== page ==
The President and Congress in Postauthoritarian Chile

Institutional Constraints to Democratic Consolidation

By (author) Peter M. Siavelis

Paperback - £28.95

Publication date:

15 December 1999

Length of book:

304 pages


Penn State University Press

ISBN-13: 9780271019482

As many formerly authoritarian regimes have been replaced by democratic governments in Latin America, Eastern Europe, and elsewhere, questions have arisen about the stability and durability of these new governments. One concern has to do with the institutional arrangements for governing bequeathed to the new democratic regimes by their authoritarian predecessors and with the related issue of whether presidential or parliamentary systems work better for the consolidation of democracy.

In this book, Peter Siavelis takes a close look at the important case of Chile, which had a long tradition of successful legislative resolution of conflict but was left by the Pinochet regime with a changed institutional framework that greatly strengthened the presidency at the expense of the legislature. Weakening of the legislature combined with an exclusionary electoral system, Siavelis argues, undermines the ability of Chile's National Congress to play its former role as an arena of accommodation, creating serious obstacles to interbranch cooperation and, ultimately, democratic governability.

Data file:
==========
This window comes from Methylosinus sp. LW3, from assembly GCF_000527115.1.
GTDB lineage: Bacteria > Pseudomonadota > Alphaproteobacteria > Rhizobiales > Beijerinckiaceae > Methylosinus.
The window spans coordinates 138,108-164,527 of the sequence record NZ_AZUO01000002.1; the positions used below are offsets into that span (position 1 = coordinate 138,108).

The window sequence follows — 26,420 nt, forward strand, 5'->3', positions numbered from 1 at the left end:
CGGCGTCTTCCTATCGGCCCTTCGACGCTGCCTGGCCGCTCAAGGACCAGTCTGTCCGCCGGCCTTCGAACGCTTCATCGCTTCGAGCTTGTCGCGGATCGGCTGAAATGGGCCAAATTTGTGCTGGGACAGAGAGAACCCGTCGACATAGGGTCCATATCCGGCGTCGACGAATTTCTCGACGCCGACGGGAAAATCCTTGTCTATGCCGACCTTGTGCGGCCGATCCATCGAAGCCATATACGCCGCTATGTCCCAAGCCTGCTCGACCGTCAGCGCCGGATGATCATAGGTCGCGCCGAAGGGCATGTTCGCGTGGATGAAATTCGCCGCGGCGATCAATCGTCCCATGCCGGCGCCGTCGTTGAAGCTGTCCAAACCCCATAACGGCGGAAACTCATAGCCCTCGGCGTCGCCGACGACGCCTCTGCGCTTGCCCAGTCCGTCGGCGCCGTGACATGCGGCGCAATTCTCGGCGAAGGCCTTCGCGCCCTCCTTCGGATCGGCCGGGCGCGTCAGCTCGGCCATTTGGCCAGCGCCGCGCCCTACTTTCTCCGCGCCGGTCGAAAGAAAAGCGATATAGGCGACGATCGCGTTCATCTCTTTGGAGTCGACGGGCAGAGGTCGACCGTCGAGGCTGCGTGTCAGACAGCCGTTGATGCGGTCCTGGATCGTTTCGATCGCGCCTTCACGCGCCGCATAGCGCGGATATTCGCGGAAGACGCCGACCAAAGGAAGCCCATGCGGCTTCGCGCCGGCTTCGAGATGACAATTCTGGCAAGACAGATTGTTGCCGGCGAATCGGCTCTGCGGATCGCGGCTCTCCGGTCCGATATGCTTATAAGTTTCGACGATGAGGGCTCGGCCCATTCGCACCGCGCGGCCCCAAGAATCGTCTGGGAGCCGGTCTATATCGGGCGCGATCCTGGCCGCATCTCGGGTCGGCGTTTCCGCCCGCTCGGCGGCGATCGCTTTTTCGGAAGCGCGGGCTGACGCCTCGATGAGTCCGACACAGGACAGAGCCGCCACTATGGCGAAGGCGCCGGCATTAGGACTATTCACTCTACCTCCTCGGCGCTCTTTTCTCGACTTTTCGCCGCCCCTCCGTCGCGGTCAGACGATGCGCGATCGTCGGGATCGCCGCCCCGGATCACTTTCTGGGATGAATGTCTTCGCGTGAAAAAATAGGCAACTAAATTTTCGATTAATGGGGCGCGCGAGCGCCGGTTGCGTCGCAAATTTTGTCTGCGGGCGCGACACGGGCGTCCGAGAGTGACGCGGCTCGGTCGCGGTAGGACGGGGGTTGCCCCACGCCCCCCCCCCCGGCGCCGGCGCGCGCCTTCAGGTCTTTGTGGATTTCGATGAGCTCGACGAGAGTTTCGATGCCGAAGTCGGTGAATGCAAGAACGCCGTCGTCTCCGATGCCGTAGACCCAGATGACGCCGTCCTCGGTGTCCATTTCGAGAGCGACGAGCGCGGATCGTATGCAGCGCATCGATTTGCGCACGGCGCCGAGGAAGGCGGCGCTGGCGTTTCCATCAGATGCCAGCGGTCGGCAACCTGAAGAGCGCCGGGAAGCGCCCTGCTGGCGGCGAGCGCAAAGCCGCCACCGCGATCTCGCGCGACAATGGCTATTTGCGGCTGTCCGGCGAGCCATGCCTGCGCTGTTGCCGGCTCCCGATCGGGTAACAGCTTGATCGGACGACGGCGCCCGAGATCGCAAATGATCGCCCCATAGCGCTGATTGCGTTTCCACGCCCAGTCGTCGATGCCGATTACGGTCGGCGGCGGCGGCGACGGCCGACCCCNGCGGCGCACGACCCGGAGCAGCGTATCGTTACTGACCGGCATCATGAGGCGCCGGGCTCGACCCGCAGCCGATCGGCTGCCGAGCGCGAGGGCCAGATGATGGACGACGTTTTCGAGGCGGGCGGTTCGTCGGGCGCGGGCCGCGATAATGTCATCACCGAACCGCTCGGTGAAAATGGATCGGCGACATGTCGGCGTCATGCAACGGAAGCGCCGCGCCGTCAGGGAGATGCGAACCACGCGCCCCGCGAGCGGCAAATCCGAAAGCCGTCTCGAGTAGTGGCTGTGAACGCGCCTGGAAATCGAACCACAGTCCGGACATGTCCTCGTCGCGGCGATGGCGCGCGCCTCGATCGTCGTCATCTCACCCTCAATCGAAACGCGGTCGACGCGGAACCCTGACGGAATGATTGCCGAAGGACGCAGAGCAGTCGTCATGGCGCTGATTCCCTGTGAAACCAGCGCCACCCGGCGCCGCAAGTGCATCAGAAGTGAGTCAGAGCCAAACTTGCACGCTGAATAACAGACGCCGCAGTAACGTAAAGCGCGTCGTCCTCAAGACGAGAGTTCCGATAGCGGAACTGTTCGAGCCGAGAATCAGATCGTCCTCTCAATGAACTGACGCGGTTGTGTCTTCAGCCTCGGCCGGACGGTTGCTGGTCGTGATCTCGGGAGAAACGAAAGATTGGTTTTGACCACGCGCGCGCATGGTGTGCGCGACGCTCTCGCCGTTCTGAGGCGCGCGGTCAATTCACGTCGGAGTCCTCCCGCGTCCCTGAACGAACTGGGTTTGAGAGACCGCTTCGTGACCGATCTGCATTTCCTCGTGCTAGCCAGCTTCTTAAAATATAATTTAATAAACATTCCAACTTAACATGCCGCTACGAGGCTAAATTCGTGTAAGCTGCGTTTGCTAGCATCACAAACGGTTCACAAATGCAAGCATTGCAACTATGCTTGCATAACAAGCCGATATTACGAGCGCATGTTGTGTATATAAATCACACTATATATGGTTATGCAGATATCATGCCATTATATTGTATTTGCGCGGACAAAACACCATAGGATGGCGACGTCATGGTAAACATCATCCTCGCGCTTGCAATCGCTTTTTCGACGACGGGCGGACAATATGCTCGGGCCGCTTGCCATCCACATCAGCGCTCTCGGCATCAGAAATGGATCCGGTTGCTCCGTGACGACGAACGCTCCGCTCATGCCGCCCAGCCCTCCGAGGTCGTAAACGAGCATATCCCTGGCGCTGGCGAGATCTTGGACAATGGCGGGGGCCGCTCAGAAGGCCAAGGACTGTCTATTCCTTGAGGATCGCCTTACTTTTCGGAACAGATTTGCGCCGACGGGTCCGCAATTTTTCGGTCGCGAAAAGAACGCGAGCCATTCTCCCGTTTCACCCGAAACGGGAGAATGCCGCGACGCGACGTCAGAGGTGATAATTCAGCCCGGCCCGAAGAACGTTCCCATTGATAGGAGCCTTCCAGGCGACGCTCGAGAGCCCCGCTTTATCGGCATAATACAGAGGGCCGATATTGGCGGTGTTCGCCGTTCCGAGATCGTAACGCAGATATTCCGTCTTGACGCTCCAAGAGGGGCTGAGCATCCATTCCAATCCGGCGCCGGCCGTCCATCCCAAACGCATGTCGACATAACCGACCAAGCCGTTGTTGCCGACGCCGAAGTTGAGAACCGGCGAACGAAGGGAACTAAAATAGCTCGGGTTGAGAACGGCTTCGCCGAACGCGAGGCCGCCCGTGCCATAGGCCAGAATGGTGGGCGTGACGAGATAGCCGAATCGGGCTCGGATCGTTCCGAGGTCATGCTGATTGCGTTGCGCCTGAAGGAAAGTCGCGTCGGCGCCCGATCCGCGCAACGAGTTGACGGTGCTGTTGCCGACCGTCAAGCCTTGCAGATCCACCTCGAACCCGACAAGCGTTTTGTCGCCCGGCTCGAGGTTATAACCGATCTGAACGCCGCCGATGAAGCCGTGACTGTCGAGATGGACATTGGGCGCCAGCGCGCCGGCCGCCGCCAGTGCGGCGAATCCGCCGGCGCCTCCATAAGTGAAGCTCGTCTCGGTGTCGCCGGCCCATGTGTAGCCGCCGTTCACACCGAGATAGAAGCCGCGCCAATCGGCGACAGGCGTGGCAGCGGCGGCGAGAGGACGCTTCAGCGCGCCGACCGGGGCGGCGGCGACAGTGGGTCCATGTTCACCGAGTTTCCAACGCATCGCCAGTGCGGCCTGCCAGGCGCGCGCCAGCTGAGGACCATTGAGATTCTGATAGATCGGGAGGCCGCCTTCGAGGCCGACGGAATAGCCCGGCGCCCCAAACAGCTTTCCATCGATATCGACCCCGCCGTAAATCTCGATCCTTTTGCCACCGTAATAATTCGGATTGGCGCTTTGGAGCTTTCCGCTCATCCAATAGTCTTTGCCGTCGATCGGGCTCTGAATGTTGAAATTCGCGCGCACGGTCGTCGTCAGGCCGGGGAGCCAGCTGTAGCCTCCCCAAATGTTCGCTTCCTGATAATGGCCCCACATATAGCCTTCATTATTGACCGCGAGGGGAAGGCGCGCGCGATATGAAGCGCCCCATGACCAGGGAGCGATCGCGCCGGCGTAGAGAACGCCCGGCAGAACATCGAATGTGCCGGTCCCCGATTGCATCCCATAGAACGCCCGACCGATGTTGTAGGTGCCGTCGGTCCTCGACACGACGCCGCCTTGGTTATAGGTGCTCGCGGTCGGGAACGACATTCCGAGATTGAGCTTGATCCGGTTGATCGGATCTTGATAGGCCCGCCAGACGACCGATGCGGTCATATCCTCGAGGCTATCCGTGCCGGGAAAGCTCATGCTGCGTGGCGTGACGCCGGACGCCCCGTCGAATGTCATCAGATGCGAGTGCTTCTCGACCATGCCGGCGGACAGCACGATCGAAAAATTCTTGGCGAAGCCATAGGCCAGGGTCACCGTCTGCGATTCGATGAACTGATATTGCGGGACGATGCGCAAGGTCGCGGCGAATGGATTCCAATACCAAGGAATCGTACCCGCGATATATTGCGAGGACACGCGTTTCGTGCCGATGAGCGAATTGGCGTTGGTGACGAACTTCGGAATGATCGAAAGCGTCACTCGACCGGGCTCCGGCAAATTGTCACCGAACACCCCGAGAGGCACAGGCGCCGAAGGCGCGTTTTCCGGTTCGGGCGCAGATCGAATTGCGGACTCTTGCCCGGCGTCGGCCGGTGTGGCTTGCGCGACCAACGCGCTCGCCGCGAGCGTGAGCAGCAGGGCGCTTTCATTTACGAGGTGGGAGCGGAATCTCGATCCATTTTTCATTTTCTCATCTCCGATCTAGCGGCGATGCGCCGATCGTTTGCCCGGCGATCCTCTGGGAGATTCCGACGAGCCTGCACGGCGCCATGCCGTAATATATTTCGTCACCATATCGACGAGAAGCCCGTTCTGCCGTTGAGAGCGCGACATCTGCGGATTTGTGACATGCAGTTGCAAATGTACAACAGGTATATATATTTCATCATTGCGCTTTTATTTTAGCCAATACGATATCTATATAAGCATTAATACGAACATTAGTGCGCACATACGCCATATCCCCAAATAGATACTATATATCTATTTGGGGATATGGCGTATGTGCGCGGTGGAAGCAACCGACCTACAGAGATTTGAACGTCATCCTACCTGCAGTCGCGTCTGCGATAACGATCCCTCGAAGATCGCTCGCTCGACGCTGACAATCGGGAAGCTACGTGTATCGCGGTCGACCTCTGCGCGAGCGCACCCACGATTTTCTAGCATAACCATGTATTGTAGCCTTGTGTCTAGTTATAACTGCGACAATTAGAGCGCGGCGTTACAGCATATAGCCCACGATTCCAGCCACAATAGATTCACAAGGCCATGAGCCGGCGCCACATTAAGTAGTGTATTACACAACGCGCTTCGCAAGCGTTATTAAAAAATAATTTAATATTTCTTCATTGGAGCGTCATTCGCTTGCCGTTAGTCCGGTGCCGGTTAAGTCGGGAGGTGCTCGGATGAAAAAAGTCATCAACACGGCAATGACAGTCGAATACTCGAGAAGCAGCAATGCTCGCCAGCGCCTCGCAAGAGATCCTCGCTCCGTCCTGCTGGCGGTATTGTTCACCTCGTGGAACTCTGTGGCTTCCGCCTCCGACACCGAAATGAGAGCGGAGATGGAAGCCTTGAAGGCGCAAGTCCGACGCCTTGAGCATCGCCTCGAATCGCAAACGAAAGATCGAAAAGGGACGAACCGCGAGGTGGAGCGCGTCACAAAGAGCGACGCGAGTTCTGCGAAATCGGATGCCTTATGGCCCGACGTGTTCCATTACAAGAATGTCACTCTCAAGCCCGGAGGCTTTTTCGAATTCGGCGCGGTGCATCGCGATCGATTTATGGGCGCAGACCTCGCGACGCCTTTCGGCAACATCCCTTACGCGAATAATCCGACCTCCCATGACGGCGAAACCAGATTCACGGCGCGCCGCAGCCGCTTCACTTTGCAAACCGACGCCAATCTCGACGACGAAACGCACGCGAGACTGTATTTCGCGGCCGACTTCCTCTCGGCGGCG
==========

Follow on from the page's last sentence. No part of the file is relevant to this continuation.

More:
Unlike other studies that contrast presidential and parliamentary systems in the large, Siavelis examines a variety of factors, including socioeconomic conditions and characteristics of political parties, that affect whether or not one of these systems will operate more or less successfully at any given time. He also offers proposals for institutional reform that could mitigate the harm he expects the current political structure to produce.

“Most casual observers consider Chile one of Latin America’s most stable new democracies, despite its incomplete transition. Siavelis makes the provocative argument that flawed institutional design will jeopardize that reputation once the consensus and cooperation of the democratic transition period wear off. He states his arguments clearly, defends them with impressive evidence, and refutes alternative views. This book is persuasive and prescient, essential reading for students of Chilean politics and highly recommended for those interested in the impact of institutions on politics.”

—Michael Coppedge, University of Notre Dame